In Russia, some nationalists were outraged, who saw the deal as a betrayal. Medvechuk had been seen as a potential replacement for Zelensky, and the Russian army successfully overthrew the Kyiv government and established a puppet regime. Several of the Ukrainians released in exchange for Medvechuk and other Russians were members of the far-right Azov Corps, an army that Putin has labelled Nazis.
In Ukraine – where Azov troops were stationed Cheers for their courage during bloodshed in Russia Siege of Mariupol – the deal is celebrated.
“It tells Putin to choose to trade his cronies and his longtime proxy in Ukraine Medvechuk for Mariupol’s hero,” a senior State Department official said on condition of anonymity, discussing sensitive diplomacy. The move is further evidence of how Russian leaders put themselves above the interests of the Russian people.
“Even if this [war] Too bad for Ukraine…too bad for the Russian people,” the official said. “Putin chose his own vain imperial ambitions over the needs of the people. “
kyril budanov, who leads Ukraine’s chief military intelligence service said some liberated Ukrainians “suffered very cruel torture” during their captivity.It is unclear whether Drueke and Huynh experienced such treatment, although there are signs that both go through stages of physical degeneration that may take time to reverse.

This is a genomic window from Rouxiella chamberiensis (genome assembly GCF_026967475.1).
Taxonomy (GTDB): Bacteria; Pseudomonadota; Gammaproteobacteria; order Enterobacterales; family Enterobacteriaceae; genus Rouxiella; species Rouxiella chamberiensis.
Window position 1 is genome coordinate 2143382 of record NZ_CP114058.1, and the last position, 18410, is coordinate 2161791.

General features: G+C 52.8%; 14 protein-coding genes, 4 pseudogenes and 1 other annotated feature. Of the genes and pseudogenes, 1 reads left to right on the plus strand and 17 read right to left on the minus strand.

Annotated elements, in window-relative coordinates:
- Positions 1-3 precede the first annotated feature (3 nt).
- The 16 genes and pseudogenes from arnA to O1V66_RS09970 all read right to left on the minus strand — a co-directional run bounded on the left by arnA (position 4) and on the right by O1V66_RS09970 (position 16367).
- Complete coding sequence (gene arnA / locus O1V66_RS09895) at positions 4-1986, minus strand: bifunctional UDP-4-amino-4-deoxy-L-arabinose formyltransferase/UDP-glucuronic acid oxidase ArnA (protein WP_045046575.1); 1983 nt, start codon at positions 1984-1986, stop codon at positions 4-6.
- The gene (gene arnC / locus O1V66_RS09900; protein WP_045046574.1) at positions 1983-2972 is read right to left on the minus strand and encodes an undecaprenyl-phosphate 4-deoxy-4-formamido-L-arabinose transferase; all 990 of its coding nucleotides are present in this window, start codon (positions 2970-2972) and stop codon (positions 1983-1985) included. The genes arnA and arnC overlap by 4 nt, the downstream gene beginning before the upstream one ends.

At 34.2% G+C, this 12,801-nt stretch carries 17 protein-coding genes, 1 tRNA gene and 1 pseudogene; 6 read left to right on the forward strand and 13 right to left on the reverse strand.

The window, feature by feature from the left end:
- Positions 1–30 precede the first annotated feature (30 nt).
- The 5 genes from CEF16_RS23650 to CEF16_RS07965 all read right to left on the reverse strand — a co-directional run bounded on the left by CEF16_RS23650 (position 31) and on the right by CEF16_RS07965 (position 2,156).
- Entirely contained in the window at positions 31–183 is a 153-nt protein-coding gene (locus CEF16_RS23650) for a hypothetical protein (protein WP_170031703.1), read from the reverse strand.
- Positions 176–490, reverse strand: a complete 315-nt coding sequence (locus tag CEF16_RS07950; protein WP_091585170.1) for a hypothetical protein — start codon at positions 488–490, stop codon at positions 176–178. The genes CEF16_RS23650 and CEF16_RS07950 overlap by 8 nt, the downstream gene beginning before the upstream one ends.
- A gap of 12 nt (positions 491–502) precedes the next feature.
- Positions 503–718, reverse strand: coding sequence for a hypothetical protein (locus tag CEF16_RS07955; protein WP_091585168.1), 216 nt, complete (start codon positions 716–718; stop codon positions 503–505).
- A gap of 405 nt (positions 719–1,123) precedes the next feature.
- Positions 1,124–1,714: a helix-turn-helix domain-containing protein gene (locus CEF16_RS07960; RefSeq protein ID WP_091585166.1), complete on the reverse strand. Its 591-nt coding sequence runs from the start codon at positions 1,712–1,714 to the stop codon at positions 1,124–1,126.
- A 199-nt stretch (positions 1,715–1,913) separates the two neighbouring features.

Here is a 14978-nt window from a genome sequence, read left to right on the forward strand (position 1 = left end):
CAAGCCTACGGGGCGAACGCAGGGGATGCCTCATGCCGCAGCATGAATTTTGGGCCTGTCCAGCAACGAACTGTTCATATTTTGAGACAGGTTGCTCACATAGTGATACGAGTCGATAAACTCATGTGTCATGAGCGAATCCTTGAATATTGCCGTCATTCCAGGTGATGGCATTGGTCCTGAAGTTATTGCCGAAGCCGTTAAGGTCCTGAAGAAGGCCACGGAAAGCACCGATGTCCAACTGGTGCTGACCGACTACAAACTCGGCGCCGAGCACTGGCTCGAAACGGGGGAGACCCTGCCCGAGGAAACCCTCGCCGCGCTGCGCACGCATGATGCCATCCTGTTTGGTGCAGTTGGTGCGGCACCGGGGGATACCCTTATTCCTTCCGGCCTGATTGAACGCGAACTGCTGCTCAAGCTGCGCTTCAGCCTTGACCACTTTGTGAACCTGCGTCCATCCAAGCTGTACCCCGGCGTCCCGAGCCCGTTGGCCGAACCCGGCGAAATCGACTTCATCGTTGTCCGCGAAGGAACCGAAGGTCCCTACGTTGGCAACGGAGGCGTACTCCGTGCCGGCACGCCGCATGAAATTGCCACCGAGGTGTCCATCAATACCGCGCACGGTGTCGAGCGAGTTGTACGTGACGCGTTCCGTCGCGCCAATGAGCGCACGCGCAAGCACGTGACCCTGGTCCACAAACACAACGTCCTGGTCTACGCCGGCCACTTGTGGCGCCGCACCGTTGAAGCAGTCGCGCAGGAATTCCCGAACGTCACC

Drueke’s aunt says her nephew hasn’t shared a lot Learn more about how his kidnappers treated him and Huang with his family.she says Drueke and Huynh had some “minor, minor, minor health concerns” and both were “very dehydrated,” noting that the family wasn’t sure when Drueke and Huynh would be ready to return to Alabama on a 14-hour flight from Saudi Arabia .
The emaciated Drucker appeared to be assisted by medical staff as he walked, according to a video of the prisoner’s release broadcast by German television network Deutsche Welle. However, he was carrying his own bag.
On June 8, former U.S. soldier Drucker and Marine Corps veteran Hoon went missing near the city of Kharkiv while fighting alongside Ukrainian troops. Drucker’s family believes they have been transferred several times during their captivity and are likely to be held in the Donetsk region of eastern Ukraine.